One interesting thing I have been thinking about. My daughter is also ADHD and has been since birth. When I think about her growing up, she never slept of course, could not keep still, always wanted to be carried because walking was just too tiring and when a teenager she was like a hibernating bear when it came to getting out of bed in the morning. You will say this is normal for a teenager but she just could not wake up even when I physically tried to drag her out of bed. She should have had her thyroid tested then but, of course, I didn't know what these symptoms could mean, doctors should be more pro-active and link these symptoms with thryroid disorder and do a simple test just in case. Especially with girls as they are less prone to ADHD than boys.
I do appreciate your positive support and I hope you are happy to continue to answer my concerns on behalf of my daughter and I will pass the info to her in the hope that things will improve for her.
It is important to do the labs for a baseline. But, after that, monitoring the TSH is usually all that is needed. I was off medication for a couple of years and am just getting over the leg swelling aka myxedema. I am not a fan of Synthroid. Too often it makes the labs look great but the patient is still suffering: weight gain, hair loss, myxedema, bruxism, etc. I would suggest she ask for a dessicated thyroid (glandular) like Westhroid or Euthroid. This can also be compounded. Another is a bio-identical T3/T4 compound. T3 is the active metabolite. It is not uncommon for those with thyroid problems to have difficulty converting the T4 to T3. If her regular physician won't use another product, you will need to find a Naturopathic MD or a MD/DO who practices physical medicine (becoming more popular). Complementary practitioners usually will also offer the dessicated thyroid or bio-identical vs Synthroid.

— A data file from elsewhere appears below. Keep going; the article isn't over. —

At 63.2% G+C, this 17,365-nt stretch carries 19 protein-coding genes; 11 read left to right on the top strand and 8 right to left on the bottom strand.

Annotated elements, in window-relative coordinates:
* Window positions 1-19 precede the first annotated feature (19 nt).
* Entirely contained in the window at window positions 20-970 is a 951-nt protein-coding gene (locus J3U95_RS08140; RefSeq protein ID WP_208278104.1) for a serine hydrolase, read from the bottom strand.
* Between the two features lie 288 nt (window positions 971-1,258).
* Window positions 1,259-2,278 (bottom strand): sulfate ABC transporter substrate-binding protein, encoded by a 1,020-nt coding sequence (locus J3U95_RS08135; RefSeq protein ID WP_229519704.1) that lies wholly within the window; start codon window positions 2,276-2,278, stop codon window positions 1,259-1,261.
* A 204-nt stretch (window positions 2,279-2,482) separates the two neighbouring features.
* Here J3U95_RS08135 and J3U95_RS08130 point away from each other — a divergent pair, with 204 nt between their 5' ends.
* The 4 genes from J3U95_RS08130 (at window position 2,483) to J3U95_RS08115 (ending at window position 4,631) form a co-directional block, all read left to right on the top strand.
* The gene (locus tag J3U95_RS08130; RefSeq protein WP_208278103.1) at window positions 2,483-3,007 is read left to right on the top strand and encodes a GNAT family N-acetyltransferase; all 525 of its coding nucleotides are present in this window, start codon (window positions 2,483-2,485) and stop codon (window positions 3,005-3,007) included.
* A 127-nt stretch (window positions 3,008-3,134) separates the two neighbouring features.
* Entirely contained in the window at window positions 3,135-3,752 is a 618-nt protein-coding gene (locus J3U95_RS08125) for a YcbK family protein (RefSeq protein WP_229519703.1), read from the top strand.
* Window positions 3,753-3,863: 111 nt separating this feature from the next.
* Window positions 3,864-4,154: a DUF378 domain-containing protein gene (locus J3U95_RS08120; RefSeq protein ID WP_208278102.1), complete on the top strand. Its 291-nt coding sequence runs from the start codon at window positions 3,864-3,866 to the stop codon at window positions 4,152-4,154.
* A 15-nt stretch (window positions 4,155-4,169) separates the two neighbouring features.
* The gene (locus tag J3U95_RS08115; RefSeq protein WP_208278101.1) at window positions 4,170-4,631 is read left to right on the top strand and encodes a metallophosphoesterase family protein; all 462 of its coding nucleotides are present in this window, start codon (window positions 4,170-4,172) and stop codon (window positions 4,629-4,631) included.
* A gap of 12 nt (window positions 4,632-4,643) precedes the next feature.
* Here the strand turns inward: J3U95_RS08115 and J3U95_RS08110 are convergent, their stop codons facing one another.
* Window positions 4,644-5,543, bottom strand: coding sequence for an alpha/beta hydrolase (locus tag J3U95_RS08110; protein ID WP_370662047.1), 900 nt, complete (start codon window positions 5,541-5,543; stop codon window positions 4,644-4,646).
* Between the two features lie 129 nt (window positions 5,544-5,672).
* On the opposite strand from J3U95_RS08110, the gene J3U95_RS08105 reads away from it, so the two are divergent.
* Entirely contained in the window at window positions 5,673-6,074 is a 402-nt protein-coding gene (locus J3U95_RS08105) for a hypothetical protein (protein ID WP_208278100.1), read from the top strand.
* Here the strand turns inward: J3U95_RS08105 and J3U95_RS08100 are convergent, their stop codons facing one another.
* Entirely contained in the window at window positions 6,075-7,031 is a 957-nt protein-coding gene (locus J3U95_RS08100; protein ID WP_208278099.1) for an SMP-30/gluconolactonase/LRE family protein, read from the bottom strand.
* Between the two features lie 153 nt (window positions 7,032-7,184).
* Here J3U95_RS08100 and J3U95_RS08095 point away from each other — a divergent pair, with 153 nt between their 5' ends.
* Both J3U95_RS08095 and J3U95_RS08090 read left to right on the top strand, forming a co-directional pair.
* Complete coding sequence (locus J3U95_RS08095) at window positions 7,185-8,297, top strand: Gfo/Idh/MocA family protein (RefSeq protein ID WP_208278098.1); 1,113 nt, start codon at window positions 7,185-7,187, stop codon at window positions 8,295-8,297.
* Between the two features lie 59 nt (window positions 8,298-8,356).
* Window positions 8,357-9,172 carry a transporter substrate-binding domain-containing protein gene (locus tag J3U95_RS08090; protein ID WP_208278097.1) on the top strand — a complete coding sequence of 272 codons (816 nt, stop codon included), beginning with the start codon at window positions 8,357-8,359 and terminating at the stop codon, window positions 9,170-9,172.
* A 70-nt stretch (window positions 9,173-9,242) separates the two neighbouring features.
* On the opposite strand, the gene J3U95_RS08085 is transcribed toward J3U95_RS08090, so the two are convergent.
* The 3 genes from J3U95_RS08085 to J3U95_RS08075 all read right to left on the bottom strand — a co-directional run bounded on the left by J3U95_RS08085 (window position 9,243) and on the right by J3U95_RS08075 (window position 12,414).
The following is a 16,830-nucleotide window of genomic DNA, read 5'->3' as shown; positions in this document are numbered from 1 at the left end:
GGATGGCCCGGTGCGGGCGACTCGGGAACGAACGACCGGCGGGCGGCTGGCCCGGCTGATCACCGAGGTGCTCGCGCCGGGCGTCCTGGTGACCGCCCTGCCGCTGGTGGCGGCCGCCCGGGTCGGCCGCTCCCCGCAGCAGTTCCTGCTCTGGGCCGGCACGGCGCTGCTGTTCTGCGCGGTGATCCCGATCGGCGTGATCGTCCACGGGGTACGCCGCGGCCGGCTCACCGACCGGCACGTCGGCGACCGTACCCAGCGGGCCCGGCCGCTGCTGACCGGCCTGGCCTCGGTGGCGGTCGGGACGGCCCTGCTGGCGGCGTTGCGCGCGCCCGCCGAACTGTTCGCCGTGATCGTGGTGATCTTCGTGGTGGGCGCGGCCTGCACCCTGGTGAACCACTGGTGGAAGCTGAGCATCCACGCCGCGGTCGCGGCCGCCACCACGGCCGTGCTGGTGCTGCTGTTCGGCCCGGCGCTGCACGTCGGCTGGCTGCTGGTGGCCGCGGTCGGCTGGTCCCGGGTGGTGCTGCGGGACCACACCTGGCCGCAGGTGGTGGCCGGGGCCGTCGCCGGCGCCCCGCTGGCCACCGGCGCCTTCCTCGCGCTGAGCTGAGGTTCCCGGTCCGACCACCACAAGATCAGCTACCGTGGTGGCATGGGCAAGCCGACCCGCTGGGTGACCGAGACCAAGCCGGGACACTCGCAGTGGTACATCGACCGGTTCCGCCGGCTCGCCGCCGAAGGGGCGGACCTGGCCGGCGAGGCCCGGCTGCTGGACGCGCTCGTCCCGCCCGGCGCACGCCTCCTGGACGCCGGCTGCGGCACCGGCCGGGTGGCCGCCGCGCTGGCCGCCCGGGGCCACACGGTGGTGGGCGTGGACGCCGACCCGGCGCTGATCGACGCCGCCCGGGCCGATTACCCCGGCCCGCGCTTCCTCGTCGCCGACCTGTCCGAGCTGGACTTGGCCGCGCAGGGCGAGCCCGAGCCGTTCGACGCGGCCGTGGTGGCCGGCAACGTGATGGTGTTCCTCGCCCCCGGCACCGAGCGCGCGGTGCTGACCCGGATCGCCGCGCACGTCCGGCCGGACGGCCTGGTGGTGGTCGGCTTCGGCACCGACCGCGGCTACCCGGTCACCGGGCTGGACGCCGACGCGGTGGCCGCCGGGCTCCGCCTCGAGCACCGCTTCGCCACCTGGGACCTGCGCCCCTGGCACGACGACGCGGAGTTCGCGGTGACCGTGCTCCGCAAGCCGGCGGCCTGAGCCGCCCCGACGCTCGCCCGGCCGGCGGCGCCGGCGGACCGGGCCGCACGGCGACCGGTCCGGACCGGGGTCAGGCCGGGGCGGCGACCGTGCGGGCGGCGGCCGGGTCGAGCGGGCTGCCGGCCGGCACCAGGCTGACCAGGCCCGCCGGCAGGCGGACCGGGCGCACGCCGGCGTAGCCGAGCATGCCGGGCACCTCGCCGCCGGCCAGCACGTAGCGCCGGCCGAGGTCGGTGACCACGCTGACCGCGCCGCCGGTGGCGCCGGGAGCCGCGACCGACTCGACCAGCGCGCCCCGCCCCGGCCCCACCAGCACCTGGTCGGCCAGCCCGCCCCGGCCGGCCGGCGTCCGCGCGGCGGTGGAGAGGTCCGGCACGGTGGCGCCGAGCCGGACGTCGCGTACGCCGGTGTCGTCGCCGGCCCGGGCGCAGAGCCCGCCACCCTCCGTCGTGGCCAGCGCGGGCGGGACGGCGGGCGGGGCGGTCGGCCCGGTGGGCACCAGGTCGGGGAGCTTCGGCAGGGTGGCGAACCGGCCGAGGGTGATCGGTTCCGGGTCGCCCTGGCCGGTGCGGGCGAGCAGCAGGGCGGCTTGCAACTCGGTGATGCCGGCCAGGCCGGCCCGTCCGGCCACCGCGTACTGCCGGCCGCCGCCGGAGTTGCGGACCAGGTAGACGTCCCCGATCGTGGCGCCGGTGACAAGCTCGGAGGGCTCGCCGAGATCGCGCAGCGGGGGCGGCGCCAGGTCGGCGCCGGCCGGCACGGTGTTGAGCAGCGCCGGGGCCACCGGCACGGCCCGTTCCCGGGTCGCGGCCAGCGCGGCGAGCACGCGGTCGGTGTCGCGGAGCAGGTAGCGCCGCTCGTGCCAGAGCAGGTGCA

You've attached your comments to a thread that is over 5 yrs old and janny51 is no longer active on the forum.
Once on an optimal dose of thyroid medication, especially one containing T3, TSH often becomes suppressed and is no longer relevant. My own TSH has been at < 0.01 to 0.01 for the past 7 yrs and if doctors only tested and went by TSH, which some have tried to get by with, they would have had me completely off my thyroid medication, which they've also tried to do. I had one doctor who kept me very ill by going only by TSH... I was very happy to kick him to the curb, when I found one who would test, and medicate by, Free T3 and Free T4 every time I have blood work.
Many of us do very well on synthetic T4 only med or with just a little added T3.
Copyright 1994-2016 MedHelp International. All rights reserved.
MedHelp is a division of Aptus Health.
This site complies with the HONcode standard for trustworthy health information.
The Content on this Site is presented in a summary fashion, and is intended to be used for educational and entertainment purposes only. It is not intended to be and should not be interpreted as medical advice or a diagnosis of any health or fitness problem, condition or disease; or a recommendation for a specific test, doctor, care provider, procedure, treatment plan, product, or course of action. Med Help International, Inc. is not a medical or healthcare provider and your use of this Site does not create a doctor / patient relationship. We disclaim all responsibility for the professional qualifications and licensing of, and services provided by, any physician or other health providers posting on or otherwise referred to on this Site and/or any Third Party Site. Never disregard the medical advice of your physician or health professional, or delay in seeking such advice, because of something you read on this Site. We offer this Site AS IS and without any warranties. By using this Site you agree to the following Terms and Conditions. If you think you may have a medical emergency, call your physician or 911 immediately.